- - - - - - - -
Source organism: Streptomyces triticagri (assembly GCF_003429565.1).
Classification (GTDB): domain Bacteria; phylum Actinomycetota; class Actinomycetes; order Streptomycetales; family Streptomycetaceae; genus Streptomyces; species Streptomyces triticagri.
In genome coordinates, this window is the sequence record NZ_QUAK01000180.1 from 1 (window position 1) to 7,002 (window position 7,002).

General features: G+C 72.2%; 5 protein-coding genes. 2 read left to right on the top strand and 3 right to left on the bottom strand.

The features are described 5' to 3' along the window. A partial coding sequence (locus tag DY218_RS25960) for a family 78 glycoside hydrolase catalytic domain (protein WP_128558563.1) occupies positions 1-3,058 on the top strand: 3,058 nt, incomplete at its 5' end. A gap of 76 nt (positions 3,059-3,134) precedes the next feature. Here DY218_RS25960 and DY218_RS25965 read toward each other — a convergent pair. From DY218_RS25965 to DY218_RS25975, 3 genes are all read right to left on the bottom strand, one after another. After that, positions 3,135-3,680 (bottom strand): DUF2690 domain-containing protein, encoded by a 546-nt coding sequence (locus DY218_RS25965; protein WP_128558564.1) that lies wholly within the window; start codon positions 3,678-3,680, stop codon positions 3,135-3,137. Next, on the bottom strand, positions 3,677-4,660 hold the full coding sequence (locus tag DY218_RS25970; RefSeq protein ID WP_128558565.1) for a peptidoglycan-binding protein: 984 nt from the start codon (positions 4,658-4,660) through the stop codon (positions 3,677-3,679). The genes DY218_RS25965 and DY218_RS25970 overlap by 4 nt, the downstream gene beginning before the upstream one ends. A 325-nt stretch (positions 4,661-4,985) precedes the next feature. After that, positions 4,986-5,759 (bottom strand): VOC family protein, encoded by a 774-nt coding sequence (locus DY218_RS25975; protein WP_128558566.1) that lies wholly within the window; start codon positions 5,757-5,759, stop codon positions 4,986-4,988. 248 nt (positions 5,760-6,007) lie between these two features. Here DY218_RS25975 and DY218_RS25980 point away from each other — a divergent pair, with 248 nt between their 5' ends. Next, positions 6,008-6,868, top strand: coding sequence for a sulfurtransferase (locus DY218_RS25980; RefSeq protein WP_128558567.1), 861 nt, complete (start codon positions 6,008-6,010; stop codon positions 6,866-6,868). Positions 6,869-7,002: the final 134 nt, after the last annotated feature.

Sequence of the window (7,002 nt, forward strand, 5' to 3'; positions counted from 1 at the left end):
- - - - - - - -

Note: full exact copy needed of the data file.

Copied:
Source organism: Streptomyces triticagri (assembly GCF_003429565.1).
Classification (GTDB): domain Bacteria; phylum Actinomycetota; class Actinomycetes; order Streptomycetales; family Streptomycetaceae; genus Streptomyces; species Streptomyces triticagri.
In genome coordinates, this window is the sequence record NZ_QUAK01000180.1 from 1 (window position 1) to 7,002 (window position 7,002).

General features: G+C 72.2%; 5 protein-coding genes. 2 read left to right on the top strand and 3 right to left on the bottom strand.

The features are described 5' to 3' along the window. A partial coding sequence (locus tag DY218_RS25960) for a family 78 glycoside hydrolase catalytic domain (protein WP_128558563.1) occupies positions 1-3,058 on the top strand: 3,058 nt, incomplete at its 5' end. A gap of 76 nt (positions 3,059-3,134) precedes the next feature. Here DY218_RS25960 and DY218_RS25965 read toward each other — a convergent pair. From DY218_RS25965 to DY218_RS25975, 3 genes are all read right to left on the bottom strand, one after another. After that, positions 3,135-3,680 (bottom strand): DUF2690 domain-containing protein, encoded by a 546-nt coding sequence (locus DY218_RS25965; protein WP_128558564.1) that lies wholly within the window; start codon positions 3,678-3,680, stop codon positions 3,135-3,137. Next, on the bottom strand, positions 3,677-4,660 hold the full coding sequence (locus tag DY218_RS25970; RefSeq protein ID WP_128558565.1) for a peptidoglycan-binding protein: 984 nt from the start codon (positions 4,658-4,660) through the stop codon (positions 3,677-3,679). The genes DY218_RS25965 and DY218_RS25970 overlap by 4 nt, the downstream gene beginning before the upstream one ends. A 325-nt stretch (positions 4,661-4,985) precedes the next feature. After that, positions 4,986-5,759 (bottom strand): VOC family protein, encoded by a 774-nt coding sequence (locus DY218_RS25975; protein WP_128558566.1) that lies wholly within the window; start codon positions 5,757-5,759, stop codon positions 4,986-4,988. 248 nt (positions 5,760-6,007) lie between these two features. Here DY218_RS25975 and DY218_RS25980 point away from each other — a divergent pair, with 248 nt between their 5' ends. Next, positions 6,008-6,868, top strand: coding sequence for a sulfurtransferase (locus DY218_RS25980; RefSeq protein WP_128558567.1), 861 nt, complete (start codon positions 6,008-6,010; stop codon positions 6,866-6,868). Positions 6,869-7,002: the final 134 nt, after the last annotated feature.

Sequence of the window (7,002 nt, forward strand, 5' to 3'; positions counted from 1 at the left end):